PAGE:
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John Grote : a Critical Estimate of his Writings

Author: Lauchlin D MacDonald
Publisher: Dordrecht : Springer Netherlands, 1966.
Edition/Format:   eBook : Document : EnglishView all editions and formats
Summary:
An objective of this book is to discuss some of the contributions made by John Grote to philosophy. This work is an extension of a dissertation written for the doctorate at Boston University. The author wishes to acknowledge the invaluable assistance in many places to Professor Peter A. Bertocci and the late Professor Edgar S. Brightman both of whom read the entire manuscript in its original form. Also, the author  Read more...
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Genre/Form: Electronic books
Additional Physical Format: Print version:
Material Type: Document, Internet resource
Document Type: Internet Resource, Computer File
All Authors / Contributors: Lauchlin D MacDonald
ISBN: 9789401192392 9401192391
OCLC Number: 851366072
Description: 1 online resource (287 pages)
Contents: I. Introduction --
1. John Grote's Life --
2. Writings --
3. Statement, and Division, of the Problem --
4. Survey of Sources and of Previous Work on the Problem --
5. Transition to Next Chapter --
II. Grote's View of Phenomenalism --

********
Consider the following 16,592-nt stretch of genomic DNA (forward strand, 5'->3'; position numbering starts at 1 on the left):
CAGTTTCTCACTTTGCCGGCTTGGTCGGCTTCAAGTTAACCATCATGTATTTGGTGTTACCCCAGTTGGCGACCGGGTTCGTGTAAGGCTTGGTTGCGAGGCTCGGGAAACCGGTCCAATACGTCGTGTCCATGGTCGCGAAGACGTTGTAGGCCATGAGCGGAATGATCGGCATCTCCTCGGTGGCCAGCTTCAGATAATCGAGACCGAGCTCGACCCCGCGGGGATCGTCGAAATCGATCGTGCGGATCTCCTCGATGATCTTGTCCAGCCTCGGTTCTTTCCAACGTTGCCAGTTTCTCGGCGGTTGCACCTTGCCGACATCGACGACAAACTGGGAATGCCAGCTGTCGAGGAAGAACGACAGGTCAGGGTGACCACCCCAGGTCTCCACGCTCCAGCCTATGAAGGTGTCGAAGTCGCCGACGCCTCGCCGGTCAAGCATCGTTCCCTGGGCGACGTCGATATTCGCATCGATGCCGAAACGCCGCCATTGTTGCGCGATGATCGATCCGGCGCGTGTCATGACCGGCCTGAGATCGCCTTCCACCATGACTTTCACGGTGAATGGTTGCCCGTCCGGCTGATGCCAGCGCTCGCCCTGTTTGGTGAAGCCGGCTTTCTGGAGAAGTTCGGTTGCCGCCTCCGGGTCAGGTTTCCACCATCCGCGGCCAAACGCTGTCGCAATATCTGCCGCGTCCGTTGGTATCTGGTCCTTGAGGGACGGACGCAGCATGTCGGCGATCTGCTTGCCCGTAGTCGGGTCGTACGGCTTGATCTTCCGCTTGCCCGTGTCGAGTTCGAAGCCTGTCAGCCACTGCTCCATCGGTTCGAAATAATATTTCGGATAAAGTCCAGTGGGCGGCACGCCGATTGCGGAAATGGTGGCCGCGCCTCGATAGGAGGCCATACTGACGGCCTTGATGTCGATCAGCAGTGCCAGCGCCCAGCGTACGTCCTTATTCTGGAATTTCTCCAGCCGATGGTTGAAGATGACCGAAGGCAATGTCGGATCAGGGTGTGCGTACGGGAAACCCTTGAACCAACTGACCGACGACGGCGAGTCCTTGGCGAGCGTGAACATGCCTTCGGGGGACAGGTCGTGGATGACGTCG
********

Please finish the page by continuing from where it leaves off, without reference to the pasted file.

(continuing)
I. Distinction of Terms: 'Noumenon, ' 'Phenomenon, ' and 'Thing in Itself' --
2. What Phenomenalism Means --
3. Phenomenal Reality --
4. Two Tests of Phenomenalism --
5. The Phenomenalist Spirit or Mind --
6. Summary and Foreword to Next Chapter --
III. Grote's Interpretation of the Relation of Phenomenalism to Philosophy --
1. Each is Necessary to the Other --
2. Consciousness as Active and Passive --
3. Analysis of Sensation --
4. Time and Space --
5. The Relationship of Phenomenalism to Philosophy Further Illustrated --
6. Relationship Through Contrast --
7. Mind Provides Unity --
8. Grote Avoids A Basic Blunder in Behaviorism --
9. Kant's Abstraction of Phenomenal Reality from Reason --
10. Abstracting of Consciousness from Phenomena is Unwarranted --
11. Historical Recapitulation --
12. Main Contribution of the Chapter, with Comment --
13. Transition to Next Chapter --
IV. Philosophy As Consciousness and the Ego --
1. Introduction --
2. Ferrier's Treatment of Philosophy and Phenomenalism --
3. Criticism of Grote and Ferrier on the Basis of Lotze's Position --
4. Meaning of 'Know, ' and 'Know About, ' in Reference to Phenomenal Reality --
5. Relativity of Knowledge --
6. Summary of Main Issues --
V. 'Philosophy' and the Scale of Sensation --
1. Introduction --
2. Importance of the Scale of Sensation --
3. Two Kinds of Knowledge --
'Higher' and 'Lower' --
4. Hamilton, Mill and Reid Compared --
5. Descartes and Hamilton --
6. Proper Use of Certain Terms in Relation to the Scale of Sensation --
7. Critical Reflection on the Foregoing Chapter --
VI. Phenomenalist Logic and Knowledge --
1. Introductory --
2. Grote's Own Position Revealed Through Criticism of Hamilton and Mill --
3. Phenomenalism Inadequate For A Perfect Scheme of Knowledge --
4. Critical Observations and Analyses --
VII. The Introspective Method in Knowledge --